Reception of Sorghum in Tolagnaro

Speech of Ambassador Robert T. Yamate

Reception of Sorghum in Tolagnaro
 and Announcement of USAID/FFP $4.3 million contribution to WFP operations
Taolagnaro, February 09, 2018.

I am very pleased to be here with you today to highlight the partnership between the governments of Madagascar and the United States to provide this sorghum. It is our hope that this sorghum will give families the food they need until they are able to harvest their own crops in a few months.

These bags of sorghum are part of the 1,870 Metric Tons of sorghum the people of the United States are providing to the people of Madagascar. This emergency food relief will help 60,000 families during the lean season. This 1.87 million kilograms, or 4.1 million pounds of food is a lot, but the demand for food in the South is great. There are so many needy families suffering hardship right now.

That is why I am here with you today. I’d like to announce that in addition to our previous assistance, the American people, through the U.S. Agency for International Development, are providing another $4.3 million in emergency food assistance to Madagascar. This assistance will be provided through the World Food Program.

Over the past four years we have provided more than $39 million in emergency food assistance. As the largest emergency food donor to Madagascar, we are committed to helping our friends when they are in need.
Farmers here in the southern part of Madagascar have endured four consecutive years of drought. Times have been tough. Families have suffered poor harvests and made tough choices, including the decision to sell livestock, seeds, and farming tools for food. And in the Southeastern part of the island, households are facing a crisis due to the combined effects of drought plus damage from Cyclone Enawo.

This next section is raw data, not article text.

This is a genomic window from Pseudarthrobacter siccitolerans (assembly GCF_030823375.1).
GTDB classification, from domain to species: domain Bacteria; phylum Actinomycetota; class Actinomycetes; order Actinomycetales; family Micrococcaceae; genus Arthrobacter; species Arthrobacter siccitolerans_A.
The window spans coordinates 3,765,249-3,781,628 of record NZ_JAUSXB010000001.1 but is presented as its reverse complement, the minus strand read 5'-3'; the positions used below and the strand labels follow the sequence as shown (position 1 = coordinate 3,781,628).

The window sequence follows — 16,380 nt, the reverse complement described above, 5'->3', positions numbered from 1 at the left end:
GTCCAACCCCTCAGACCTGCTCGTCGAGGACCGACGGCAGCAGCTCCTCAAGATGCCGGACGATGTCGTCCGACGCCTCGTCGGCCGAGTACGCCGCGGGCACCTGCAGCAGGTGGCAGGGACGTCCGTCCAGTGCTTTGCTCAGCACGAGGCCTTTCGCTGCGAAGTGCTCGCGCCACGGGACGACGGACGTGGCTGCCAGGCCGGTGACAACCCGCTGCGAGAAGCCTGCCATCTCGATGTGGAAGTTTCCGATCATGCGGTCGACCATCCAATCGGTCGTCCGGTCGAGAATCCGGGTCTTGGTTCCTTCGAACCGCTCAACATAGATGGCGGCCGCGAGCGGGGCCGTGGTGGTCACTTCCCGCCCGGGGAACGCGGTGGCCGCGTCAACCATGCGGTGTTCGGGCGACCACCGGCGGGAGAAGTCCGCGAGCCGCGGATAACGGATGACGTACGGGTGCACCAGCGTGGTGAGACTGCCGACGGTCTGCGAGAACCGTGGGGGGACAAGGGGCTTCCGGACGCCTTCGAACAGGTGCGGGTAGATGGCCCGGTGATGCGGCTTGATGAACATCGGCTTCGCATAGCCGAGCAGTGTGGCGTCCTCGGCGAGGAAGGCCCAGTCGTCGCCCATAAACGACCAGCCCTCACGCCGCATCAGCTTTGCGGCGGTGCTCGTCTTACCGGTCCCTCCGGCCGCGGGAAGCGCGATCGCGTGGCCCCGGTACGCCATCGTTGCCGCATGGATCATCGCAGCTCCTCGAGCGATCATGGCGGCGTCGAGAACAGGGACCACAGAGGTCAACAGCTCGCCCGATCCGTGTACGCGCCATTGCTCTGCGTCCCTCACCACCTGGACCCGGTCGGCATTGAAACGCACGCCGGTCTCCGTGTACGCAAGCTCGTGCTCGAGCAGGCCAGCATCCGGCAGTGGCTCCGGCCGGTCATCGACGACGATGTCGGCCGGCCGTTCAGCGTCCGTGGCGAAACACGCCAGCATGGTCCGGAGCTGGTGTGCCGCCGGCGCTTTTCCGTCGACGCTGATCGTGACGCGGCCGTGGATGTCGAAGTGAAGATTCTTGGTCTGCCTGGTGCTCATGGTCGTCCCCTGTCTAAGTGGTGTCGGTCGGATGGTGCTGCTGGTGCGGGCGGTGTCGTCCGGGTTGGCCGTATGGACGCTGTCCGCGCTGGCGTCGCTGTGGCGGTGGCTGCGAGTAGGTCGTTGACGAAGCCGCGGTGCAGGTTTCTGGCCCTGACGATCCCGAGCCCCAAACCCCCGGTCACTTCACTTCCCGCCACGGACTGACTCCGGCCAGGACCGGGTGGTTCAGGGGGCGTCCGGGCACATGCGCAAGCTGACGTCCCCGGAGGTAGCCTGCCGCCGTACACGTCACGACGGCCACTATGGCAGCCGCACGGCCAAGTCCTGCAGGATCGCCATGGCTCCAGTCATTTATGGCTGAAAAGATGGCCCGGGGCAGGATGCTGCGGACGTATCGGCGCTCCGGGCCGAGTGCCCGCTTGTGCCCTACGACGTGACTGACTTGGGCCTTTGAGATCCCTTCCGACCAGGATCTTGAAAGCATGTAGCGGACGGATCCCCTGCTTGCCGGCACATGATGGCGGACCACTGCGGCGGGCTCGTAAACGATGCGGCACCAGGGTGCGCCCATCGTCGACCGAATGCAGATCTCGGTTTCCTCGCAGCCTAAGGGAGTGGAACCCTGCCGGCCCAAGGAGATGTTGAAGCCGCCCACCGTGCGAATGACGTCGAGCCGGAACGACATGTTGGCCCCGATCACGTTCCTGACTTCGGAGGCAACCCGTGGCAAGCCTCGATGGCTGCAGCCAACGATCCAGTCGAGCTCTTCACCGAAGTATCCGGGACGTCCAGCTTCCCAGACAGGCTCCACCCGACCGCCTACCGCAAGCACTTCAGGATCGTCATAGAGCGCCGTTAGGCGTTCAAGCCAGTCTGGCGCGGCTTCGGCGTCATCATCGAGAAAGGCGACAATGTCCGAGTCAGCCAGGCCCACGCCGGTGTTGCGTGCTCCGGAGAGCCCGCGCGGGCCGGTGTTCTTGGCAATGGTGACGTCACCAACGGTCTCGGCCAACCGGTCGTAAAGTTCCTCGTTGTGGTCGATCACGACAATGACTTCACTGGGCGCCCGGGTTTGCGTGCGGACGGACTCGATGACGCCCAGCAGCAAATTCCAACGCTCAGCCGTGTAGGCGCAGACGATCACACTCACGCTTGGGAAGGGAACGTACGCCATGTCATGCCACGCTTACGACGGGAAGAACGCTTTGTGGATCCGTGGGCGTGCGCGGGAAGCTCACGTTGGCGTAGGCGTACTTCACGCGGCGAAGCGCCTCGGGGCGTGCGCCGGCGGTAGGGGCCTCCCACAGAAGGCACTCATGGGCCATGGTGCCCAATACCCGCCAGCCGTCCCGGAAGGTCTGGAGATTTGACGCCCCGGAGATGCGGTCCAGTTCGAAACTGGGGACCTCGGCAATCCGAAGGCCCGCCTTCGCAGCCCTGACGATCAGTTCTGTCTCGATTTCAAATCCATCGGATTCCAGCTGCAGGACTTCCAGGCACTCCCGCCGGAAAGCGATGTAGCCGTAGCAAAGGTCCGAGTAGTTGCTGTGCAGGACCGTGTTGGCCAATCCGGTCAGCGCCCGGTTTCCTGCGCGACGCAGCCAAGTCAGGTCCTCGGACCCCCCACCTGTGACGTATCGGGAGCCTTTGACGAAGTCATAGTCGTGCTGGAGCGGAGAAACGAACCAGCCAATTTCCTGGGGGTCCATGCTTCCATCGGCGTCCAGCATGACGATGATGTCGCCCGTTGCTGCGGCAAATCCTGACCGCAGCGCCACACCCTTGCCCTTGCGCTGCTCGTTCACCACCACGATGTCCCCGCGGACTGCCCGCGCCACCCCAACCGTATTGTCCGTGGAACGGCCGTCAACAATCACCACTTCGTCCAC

We know that choices like this are harmful to the development of sustainable agriculture and to the future of Madagascar. But the sorghum that we welcome today is a visible demonstration of the friendship and respect between America and Madagascar. With this new sorghum, and with our announcement of $4.3 million in additional funding through the WFP, we remain committed to ensuring the immediate health and well-being of the Malagasy people. With our ongoing partnership with the government of Madagascar, we remain committed to finding ways that will prevent the need for emergency aid in the future.

These programs are merely a first step. We know that Malagasy farmers, with the right support, can provide enough food for themselves, their fellow citizens, and help provide food security to the entire region. We all need to work together – governments, national and international NGOs, civil society, agricultural experts, small farmers and others — as partners to ensure long-term food security for the people of Madagascar. Your combined efforts here are truly inspiring. I applaud your courage to move forward despite the huge challenges you face.

I would like to recognize the Government of Madagascar, the regional and local authorities, our partners at Catholic Relief Services and the World Food Programme, and all of you present here, and thank you for being our partners. We have worked together with dedication, under difficult circumstances. Together we have helped hundreds of thousands of people, and saved countless lives. It is only by working together that these results were possible.
America is proud to stand shoulder-to-shoulder with the people of Madagascar. Thank you, everyone, for your time and attention.

Misaotra betsaka.